What if I say “The World’s Favourite …” or “The Ultimate Driving …”. Let’s try “Beanz mean …”or “A Mars a day helps you … “
Most of you, without a second’s hesitation, will be able to add in the missing words. Three out of four of those lines are no longer in use. They all though have become part of our cultural landscape. The lines became part of the furniture of our lives because of ubiquity; we heard them, saw them and read them countless times over many years.
They reached into our consciousness and stuck. Even if you were never to fly British Airways, drive a BMW, eat Heinz beans or scoff a Mars bars, decade after decade these words became familiar friends. Millions were persuaded to buy or aspire to or dream of being a user of one or more of those brands. Words matter. Words can move, motivate, energise and persuade.
If, like me, you want to see the back of the Tory government then you have at your disposal a free asset of the most enormous power. All you have to do – all we in our hundreds of thousands have to do – is use a handful of words time after time after time. And the best endorsement I can give you for my case is the 2016 EU Referendum. The Leave side understood the power of short emotive words while the Remain side was writing essays more fit for the university lecture theater than the hurly burly of street politics.
Leave never stopped saying “Take back control”. They never stopped saying “Independence Day”. They never stopped drawing the UK’s most beloved institution, the NHS, into the debate in a drive to convince people only ‘they’ could keep the NHS safe. This was brilliant association with the most elemental of emotions, our health and the health of those we love. Thus were the best instincts of humanity allied with the basest of political objectives. That’s not for us.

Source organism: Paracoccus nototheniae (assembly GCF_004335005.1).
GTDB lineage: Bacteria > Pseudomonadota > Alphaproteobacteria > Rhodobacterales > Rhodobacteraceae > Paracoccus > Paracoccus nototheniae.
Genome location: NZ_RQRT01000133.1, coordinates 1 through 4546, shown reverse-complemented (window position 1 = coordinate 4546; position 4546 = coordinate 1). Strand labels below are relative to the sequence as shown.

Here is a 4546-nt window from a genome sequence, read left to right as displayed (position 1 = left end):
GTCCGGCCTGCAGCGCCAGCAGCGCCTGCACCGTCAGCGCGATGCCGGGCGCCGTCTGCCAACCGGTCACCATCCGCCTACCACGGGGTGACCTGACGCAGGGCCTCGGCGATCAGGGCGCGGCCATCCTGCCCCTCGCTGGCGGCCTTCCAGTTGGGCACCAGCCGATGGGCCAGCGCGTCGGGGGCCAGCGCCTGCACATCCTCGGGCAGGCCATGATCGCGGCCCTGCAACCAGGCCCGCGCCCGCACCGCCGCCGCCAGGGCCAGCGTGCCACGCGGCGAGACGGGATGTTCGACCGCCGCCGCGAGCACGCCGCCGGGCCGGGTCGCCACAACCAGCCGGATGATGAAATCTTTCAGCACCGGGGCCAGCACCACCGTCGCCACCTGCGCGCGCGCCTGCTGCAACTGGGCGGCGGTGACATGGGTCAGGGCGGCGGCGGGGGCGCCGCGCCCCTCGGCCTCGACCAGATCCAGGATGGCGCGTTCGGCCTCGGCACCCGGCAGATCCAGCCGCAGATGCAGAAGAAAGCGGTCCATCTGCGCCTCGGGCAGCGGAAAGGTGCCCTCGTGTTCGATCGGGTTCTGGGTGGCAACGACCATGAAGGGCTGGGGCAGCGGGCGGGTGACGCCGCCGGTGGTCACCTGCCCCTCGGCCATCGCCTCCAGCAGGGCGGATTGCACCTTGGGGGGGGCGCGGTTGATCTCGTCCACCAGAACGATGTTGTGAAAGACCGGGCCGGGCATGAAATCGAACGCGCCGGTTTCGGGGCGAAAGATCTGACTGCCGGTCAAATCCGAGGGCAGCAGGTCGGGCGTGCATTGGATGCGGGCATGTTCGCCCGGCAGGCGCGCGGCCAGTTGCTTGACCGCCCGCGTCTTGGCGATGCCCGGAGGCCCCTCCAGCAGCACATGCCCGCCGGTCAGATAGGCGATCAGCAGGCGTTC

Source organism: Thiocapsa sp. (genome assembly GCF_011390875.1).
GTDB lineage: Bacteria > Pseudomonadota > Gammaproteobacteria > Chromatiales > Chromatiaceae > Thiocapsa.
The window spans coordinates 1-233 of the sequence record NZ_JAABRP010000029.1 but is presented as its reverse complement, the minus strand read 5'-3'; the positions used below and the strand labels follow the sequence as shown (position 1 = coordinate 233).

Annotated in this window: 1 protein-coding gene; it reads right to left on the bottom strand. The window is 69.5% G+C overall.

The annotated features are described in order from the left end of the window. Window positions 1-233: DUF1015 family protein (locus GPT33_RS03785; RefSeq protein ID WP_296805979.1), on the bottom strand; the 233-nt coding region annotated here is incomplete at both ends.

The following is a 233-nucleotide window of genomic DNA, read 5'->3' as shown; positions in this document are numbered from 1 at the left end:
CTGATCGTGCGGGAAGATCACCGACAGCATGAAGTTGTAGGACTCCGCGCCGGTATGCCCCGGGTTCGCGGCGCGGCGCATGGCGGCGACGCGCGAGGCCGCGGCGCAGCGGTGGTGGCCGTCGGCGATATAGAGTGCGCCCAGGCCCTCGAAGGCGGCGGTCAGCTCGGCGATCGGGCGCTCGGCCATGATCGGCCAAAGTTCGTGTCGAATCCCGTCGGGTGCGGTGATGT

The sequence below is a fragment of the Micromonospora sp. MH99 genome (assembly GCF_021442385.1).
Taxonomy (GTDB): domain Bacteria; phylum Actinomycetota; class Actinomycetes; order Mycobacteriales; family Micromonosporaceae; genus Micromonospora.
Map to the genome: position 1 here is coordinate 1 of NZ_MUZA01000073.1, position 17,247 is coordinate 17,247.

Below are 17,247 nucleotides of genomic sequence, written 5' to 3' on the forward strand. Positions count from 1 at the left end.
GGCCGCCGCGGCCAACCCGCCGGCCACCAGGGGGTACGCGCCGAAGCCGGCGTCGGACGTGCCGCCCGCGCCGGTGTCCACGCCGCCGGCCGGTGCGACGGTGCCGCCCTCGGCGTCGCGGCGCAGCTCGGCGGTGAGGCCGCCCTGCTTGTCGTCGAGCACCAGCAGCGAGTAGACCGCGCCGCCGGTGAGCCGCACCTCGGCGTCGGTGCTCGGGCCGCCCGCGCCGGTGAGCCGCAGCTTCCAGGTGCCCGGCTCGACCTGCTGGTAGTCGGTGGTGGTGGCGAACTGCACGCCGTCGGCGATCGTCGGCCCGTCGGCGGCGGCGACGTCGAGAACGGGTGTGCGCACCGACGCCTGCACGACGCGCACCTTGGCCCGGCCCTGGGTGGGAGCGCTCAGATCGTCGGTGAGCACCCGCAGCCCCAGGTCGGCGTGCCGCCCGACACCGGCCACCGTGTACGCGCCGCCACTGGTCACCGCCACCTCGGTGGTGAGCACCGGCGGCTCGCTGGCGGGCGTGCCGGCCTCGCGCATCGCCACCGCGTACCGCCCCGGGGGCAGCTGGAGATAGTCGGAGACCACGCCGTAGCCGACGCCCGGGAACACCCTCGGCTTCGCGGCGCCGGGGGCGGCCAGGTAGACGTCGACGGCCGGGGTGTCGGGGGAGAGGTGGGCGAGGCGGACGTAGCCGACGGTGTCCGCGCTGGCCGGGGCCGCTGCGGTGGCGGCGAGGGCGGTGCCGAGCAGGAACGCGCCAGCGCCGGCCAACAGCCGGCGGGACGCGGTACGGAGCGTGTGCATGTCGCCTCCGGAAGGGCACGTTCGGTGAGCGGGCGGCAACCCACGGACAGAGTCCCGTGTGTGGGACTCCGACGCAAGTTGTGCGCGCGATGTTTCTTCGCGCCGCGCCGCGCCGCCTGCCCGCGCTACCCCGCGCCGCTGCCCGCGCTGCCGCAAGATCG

All it could take is just six words
What we can do is consistently associate the Conservative party with half a dozen words. There are many, many words that can be employed to describe this awful government and party. Using too many is to dilute the power of ubiquity. It’s using the same words day after day after day in as many places as possible that has a chance of nudging the dial back in favour of honest politics and decent policies for the country.
So, here are my six words or phrases and with a brief justification for each.
Hard right – let’s call them what they are. The hard right Conservative party.
Chaotic – no explanation needed.
Incompetent – £4.3 billion was stolen from the government during Rishi Sunak’s time as Chancellor. The government offered a series of business support measures. Over £5 billion was lost to fraudsters, with just a £1 recovered for every £4 lost.
Failed– because of Brexit our economy has shrunk and will take decades to recover. We are all now poorer.
Nasty – the Tory party has been known to use this word about itself. Only a nasty party could oversee such a huge rise in child poverty, in the use of foodbanks, in homelessness, in cutting benefits, in the treatment of asylum seekers.
Can’t be trusted – Prime minister Sunak appointed two ministers proven to be a danger to the security of the nation; Gavin Williamson (who quit before the was fired) and Suella Braverman. Both previously lost cabinet jobs because they gave highly confidential government information to people not entitled to have it.
The Peoples’ Word Movement starts now!
Please help yourself to these free words. Let’s flood social media. Let’s use them in letters to the press, in articles and, most importantly, in everyday conversation. Nothing beats word of mouth, because we tend to trust our friends, neighbours, family and workmates more than anyone else. Where there is trust there is reliability, credibility, authority and persuasion.
Hard right, chaotic, incompetent, failed, nasty and can’t be trusted. That sounds about right.
Let’s call it The Peoples’ Words Movement.